An adjunct instructor who graduated from AACC in 2008 is teaching her communications class how to use the media to give back to the community this fall.
“I love the students, and I love the atmosphere,” said Courtney Buiniskis, who started teaching here in 2016. “It only took one semester to hook me in.”
For the first time this semester, Buiniskis created a two-month service learning project for her Introduction to Mass Media class.
The goal of the project, which the students began working on in September, was to “learn how to use mass communications to aid others in need,” Buiniskis said.
The class’s mission was to collect canned foods for the AACC food pantry, and use various methods of communication to advertise the project. The college awarded each student 10 service learning hours for giving back to the community by completing this project.
Buiniskis divided her class into four groups of five or six students, one of which created posters and flyers to advertise the event across campus. One of the students who plays AACC’s mascot, Swoop the Riverhawk, is in Buiniskis’ class. Buiniskis said Swoop plans to cover campus with these flyers, in costume, to raise awareness for the food pantry.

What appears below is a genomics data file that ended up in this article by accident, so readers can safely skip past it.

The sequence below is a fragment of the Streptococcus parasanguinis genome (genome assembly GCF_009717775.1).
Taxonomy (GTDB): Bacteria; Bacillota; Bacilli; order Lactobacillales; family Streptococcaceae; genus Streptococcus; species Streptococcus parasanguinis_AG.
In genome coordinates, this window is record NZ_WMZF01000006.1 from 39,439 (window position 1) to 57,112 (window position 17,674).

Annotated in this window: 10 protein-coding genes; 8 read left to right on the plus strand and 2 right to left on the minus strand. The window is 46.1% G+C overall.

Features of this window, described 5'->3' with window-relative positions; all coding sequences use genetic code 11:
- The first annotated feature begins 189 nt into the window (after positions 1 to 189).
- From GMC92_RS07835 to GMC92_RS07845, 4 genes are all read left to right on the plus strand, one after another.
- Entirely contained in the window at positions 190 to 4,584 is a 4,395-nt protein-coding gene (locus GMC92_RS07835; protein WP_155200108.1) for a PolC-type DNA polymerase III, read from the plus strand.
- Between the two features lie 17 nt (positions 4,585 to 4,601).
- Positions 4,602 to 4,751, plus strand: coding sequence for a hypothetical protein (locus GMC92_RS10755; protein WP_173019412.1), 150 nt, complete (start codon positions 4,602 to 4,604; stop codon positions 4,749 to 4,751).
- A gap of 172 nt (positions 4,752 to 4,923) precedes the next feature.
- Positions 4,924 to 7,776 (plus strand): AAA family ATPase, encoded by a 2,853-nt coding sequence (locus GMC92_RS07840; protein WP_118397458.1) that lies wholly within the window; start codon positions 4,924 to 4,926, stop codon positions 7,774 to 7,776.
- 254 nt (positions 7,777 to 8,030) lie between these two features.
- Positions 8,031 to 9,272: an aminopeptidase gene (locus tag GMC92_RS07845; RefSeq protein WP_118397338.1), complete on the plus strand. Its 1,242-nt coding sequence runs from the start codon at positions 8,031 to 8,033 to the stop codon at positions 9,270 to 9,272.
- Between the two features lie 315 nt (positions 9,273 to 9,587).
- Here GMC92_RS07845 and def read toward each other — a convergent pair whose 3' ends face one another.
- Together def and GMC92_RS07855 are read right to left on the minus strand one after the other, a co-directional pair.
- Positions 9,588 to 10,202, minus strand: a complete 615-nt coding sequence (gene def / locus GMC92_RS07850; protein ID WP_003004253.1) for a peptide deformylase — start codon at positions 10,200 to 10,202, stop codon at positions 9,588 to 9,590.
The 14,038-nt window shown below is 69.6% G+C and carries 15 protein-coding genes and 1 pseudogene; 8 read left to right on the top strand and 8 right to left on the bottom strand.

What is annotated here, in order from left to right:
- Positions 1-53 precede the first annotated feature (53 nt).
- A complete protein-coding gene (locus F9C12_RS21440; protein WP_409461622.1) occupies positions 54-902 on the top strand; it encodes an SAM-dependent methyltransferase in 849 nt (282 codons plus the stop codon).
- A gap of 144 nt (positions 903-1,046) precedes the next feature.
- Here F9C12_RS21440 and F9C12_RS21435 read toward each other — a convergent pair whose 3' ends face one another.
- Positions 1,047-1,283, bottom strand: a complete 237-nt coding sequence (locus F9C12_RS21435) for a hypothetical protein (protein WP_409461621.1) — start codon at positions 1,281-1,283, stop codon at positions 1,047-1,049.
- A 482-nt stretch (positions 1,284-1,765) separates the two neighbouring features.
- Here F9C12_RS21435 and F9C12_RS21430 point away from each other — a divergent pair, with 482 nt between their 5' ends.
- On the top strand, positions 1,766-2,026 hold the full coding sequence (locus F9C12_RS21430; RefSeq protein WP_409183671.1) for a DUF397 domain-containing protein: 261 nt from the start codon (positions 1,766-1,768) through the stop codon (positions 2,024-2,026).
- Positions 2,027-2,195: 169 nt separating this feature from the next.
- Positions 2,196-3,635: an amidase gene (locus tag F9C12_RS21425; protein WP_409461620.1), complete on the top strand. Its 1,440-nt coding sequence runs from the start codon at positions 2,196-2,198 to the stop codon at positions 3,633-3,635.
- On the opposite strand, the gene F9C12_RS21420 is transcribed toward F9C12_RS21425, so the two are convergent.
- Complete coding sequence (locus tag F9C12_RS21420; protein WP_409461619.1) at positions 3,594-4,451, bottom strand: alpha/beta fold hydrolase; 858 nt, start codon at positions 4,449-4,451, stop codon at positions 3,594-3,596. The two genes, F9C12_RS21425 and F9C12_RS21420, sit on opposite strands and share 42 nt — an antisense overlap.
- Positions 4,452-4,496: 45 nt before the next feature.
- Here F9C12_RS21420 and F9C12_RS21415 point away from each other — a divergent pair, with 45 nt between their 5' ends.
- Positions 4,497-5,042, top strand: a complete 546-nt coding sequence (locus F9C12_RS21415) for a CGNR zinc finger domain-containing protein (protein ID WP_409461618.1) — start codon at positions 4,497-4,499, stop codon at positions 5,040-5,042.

One group designed an ad for the November issue of Campus Current, while another created a social media ad, which the Office of Student Engagement started posting on its Instagram, Twitter and Facebook pages last month.
Buiniskis said she hopes the project encourages her students to “think about something other than themselves.”
“Mass communication can be used for a good thing other than just sitting on your cellphone for six hours,” Buiniskis said.
Her students said they successfully learned this lesson.
“The thing I liked the most was being able to do something creative that was also going to be used in a meaningful way,” one of Buiniskis’ students, first-year environmental science student Julie Sterba, said. “This project wasn’t just for a grade, so that made it fun to work on. The ad is to spread the word to donate to the food bank, and having our work go towards something so helpful is pretty cool.”
“My favorite part of the project was when our social media group got together to film a little skit about helping out the food pantry so that the people that get food from there can have a variety of items,” Sterba’s classmate, second-year transfer studies student Marvin Fernandez, said.
“We also knew that people generally shy away from free handouts and feeling needy, so we also put out a message through the skit saying that those people are not alone and can always ask for help.”